This blog is part 1 of a two-part series, introduced here.
What do baking bread and program evaluation have in common? More than you might think. During the pandemic, we started a new family tradition, baking homemade bread on Sundays. One Sunday, I pulled out the recipe and ingredients like I had done dozens of times before. I read through the recipe, mixed the ingredients, and put the bread in the Dutch oven. However, much to my surprise, instead of the delicious tender bread my family had grown to expect, all I had to offer them was a dense, flat, slightly burnt loaf. I immediately set to work analyzing where I went wrong. I checked the ingredients in the recipe and walked back through the steps I had taken. Based on the less than impressive outcome, I hypothesized and subsequently confirmed that I was missing an ingredient to the whole process, the yeast. Now that I had identified the errors in the baking process, I followed the same steps, ensuring that I used the right ingredients, resulting in the expected outcome, delicious fresh bread. However, examining the outcomes of a social program or treatment intervention may not be as apparent as tasting burnt bread.
Although seemingly complicated on the surface, program evaluation is very similar to the scientific method you have been engaging in throughout your undergraduate career. The scientific method requires us to ask a question, form a hypothesis, test that hypothesis, come to a conclusion, and finally evaluate the conclusion. Social research methods follow the same steps but focus on answering questions that pertain to individuals and society. Program evaluation is when we implement social research methods to analyze the effectiveness of a program. (Rossi et al., 2019). Program evaluation allows us to apply research for a specific purpose and answer the question, “How do you know you are doing any good at all?” Using program evaluation, we can analyze several aspects by conducting focused evaluations like process and outcome evaluations. Program evaluations can identify ways to improve a program, support the program’s effectiveness or ineffectiveness, and provide more information about a program’s implications.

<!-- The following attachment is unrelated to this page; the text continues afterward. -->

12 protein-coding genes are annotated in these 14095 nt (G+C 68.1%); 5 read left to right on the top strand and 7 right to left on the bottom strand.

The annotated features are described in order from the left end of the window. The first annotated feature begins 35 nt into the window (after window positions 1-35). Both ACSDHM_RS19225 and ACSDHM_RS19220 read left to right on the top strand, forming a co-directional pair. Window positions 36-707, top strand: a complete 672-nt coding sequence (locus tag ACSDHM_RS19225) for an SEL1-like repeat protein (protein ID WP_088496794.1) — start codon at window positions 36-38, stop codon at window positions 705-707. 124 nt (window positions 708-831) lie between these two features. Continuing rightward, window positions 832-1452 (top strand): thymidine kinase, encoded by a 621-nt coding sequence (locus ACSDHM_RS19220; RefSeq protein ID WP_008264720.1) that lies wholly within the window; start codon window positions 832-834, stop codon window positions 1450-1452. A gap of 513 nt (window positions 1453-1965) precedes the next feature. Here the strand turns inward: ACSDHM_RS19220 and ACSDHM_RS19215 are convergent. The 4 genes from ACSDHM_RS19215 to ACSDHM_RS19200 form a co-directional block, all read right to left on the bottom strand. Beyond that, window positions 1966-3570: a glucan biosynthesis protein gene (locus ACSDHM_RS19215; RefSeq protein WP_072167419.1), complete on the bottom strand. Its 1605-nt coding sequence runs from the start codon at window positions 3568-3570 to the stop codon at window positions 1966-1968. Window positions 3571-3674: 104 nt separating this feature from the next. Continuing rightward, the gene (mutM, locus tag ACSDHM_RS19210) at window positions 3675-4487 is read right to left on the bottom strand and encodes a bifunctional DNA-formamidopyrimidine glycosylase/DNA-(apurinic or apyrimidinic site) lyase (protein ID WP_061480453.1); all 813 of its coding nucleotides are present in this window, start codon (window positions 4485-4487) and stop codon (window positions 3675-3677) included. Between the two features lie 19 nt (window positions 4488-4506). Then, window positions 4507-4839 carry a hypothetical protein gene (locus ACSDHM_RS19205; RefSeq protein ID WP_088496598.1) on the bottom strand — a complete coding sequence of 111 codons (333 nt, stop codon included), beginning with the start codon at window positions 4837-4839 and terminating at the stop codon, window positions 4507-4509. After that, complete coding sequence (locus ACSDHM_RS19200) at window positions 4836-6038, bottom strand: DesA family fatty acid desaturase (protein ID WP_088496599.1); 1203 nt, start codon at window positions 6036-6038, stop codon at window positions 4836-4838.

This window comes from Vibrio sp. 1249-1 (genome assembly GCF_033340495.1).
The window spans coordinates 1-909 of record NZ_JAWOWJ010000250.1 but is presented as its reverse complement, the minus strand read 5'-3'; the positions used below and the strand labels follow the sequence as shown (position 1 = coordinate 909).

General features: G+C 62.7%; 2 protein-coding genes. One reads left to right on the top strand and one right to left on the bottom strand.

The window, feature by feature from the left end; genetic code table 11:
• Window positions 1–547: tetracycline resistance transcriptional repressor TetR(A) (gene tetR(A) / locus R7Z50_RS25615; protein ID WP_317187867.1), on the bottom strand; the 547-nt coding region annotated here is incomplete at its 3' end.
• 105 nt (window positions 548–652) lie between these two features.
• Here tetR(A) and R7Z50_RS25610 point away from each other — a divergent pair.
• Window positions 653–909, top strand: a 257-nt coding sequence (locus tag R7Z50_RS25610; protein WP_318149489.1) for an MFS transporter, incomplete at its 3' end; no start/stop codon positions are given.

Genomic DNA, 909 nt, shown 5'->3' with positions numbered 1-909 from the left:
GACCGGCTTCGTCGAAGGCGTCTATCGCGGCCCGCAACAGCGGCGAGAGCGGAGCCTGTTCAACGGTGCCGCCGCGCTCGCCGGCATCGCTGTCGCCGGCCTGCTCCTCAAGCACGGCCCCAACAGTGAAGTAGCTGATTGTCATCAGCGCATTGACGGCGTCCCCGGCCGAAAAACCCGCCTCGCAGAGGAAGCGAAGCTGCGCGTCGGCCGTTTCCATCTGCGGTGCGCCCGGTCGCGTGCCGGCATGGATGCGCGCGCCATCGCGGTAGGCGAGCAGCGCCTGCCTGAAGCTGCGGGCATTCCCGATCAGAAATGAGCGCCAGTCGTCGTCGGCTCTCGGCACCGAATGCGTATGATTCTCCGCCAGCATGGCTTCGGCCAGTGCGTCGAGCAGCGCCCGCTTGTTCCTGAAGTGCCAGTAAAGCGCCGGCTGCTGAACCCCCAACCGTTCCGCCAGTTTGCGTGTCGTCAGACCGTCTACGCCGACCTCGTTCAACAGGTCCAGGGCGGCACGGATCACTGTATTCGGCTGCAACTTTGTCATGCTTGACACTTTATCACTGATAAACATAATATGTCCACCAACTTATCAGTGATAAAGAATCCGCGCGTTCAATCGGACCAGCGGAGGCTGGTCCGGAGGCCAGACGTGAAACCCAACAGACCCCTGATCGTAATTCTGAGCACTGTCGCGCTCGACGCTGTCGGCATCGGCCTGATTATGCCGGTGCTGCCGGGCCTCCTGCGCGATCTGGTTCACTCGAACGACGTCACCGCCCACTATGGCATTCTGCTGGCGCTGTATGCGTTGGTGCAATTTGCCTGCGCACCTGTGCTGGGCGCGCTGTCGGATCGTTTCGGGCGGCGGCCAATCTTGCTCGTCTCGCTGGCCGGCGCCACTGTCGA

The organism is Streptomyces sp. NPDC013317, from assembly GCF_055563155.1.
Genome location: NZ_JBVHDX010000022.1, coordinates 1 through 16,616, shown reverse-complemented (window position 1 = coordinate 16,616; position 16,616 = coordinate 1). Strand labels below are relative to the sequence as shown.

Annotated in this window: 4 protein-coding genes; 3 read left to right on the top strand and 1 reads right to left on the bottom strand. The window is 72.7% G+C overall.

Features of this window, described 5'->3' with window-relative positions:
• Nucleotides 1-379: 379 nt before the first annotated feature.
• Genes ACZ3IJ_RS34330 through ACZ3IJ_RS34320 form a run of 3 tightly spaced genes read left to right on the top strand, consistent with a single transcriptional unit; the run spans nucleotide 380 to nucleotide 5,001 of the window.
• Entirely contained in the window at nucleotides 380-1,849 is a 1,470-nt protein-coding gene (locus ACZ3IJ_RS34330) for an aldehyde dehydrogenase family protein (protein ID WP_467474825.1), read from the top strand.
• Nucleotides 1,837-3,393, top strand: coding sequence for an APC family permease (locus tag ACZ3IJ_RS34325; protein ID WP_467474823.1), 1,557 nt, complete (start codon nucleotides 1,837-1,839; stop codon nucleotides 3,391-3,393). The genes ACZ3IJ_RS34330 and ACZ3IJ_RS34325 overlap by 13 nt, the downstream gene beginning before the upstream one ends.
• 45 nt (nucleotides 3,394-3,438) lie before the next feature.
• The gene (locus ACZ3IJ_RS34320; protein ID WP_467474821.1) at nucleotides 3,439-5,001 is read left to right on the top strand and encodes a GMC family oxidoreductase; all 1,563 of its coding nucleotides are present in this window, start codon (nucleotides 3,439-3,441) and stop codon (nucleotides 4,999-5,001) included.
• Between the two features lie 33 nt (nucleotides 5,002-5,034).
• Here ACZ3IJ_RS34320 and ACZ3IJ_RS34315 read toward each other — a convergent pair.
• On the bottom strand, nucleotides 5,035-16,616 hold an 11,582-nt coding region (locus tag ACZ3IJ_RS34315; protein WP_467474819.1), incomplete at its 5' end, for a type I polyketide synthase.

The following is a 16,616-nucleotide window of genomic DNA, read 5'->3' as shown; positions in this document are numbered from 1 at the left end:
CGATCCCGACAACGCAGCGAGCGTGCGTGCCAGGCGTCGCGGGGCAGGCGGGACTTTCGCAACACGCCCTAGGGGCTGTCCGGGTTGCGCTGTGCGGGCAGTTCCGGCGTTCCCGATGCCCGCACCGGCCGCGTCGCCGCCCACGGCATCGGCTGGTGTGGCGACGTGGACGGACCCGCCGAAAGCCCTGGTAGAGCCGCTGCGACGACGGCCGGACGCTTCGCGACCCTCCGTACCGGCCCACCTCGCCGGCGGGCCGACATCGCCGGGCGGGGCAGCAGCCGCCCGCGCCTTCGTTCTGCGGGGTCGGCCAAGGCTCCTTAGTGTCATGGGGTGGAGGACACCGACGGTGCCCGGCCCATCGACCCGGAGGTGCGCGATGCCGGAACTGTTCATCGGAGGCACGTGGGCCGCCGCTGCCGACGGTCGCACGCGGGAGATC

Program evaluation can be broken into two parts process and outcome. Process evaluation is when we evaluate to determine if a program is being implemented as designed. However, outcome evaluation evaluates whether the program achieved its intended goals. If we revisit the bread-making example, seeing the burnt bread was the outcome evaluation, but reviewing the steps and ingredients was the process evaluation. It is essential to conduct both process and outcome evaluations when implementing social services and behavioral interventions because the information they provide is complementary and gives a complete picture of a program’s overall effectiveness and health. For example, a process evaluation can monitor implementation and help offer alerts to problems that might negatively impact the outcome. Outcome evaluations can provide the data to determine the overall program effectiveness. If the outcome evaluation proves that the program did not meet its intended goals, a process evaluation can help identify implementation issues. Alternatively, if the outcome evaluation reveals positive outcomes, the process evaluation provides information for program replication. Had I been proactively engaging in program evaluation, I could have adjusted to avoid the bad outcome before it was too late. However, in social science and behavioral interventions, the result can be bad outcomes for families.